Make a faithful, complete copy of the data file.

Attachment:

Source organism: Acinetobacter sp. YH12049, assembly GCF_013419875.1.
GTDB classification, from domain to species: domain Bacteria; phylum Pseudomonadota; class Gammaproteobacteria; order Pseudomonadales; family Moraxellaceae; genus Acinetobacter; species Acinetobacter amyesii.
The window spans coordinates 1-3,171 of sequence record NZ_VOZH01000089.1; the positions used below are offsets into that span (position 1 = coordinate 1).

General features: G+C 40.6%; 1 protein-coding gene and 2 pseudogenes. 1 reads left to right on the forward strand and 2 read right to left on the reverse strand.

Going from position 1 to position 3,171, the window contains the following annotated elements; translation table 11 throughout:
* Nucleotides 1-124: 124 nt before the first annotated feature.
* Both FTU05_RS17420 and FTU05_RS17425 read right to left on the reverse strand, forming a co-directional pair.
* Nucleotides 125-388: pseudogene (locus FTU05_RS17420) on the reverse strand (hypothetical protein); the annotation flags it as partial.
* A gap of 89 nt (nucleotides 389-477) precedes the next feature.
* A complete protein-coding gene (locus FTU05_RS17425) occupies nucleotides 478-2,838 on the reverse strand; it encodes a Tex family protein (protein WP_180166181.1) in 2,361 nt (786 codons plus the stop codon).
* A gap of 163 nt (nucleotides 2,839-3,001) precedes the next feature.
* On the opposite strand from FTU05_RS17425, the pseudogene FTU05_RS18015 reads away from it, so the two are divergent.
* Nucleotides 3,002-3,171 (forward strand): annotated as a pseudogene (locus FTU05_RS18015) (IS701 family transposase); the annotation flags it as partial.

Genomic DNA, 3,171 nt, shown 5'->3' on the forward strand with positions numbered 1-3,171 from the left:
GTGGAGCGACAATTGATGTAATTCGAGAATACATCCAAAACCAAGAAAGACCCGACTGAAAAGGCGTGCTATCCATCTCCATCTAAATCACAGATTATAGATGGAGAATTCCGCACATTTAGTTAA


Source organism: Acinetobacter sp. YH12049, assembly GCF_013419875.1.
GTDB classification, from domain to species: domain Bacteria; phylum Pseudomonadota; class Gammaproteobacteria; order Pseudomonadales; family Moraxellaceae; genus Acinetobacter; species Acinetobacter amyesii.
The window spans coordinates 1-3,171 of sequence record NZ_VOZH01000089.1; the positions used below are offsets into that span (position 1 = coordinate 1).

General features: G+C 40.6%; 1 protein-coding gene and 2 pseudogenes. 1 reads left to right on the forward strand and 2 read right to left on the reverse strand.

Going from position 1 to position 3,171, the window contains the following annotated elements; translation table 11 throughout:
* Nucleotides 1-124: 124 nt before the first annotated feature.
* Both FTU05_RS17420 and FTU05_RS17425 read right to left on the reverse strand, forming a co-directional pair.
* Nucleotides 125-388: pseudogene (locus FTU05_RS17420) on the reverse strand (hypothetical protein); the annotation flags it as partial.
* A gap of 89 nt (nucleotides 389-477) precedes the next feature.
* A complete protein-coding gene (locus FTU05_RS17425) occupies nucleotides 478-2,838 on the reverse strand; it encodes a Tex family protein (protein WP_180166181.1) in 2,361 nt (786 codons plus the stop codon).
* A gap of 163 nt (nucleotides 2,839-3,001) precedes the next feature.
* On the opposite strand from FTU05_RS17425, the pseudogene FTU05_RS18015 reads away from it, so the two are divergent.
* Nucleotides 3,002-3,171 (forward strand): annotated as a pseudogene (locus FTU05_RS18015) (IS701 family transposase); the annotation flags it as partial.

Genomic DNA, 3,171 nt, shown 5'->3' on the forward strand with positions numbered 1-3,171 from the left:
GTGGAGCGACAATTGATGTAATTCGAGAATACATCCAAAACCAAGAAAGACCCGACTGAAAAGGCGTGCTATCCATCTCCATCTAAATCACAGATTATAGATGGAGAATTCCGCACATTTAGTTAA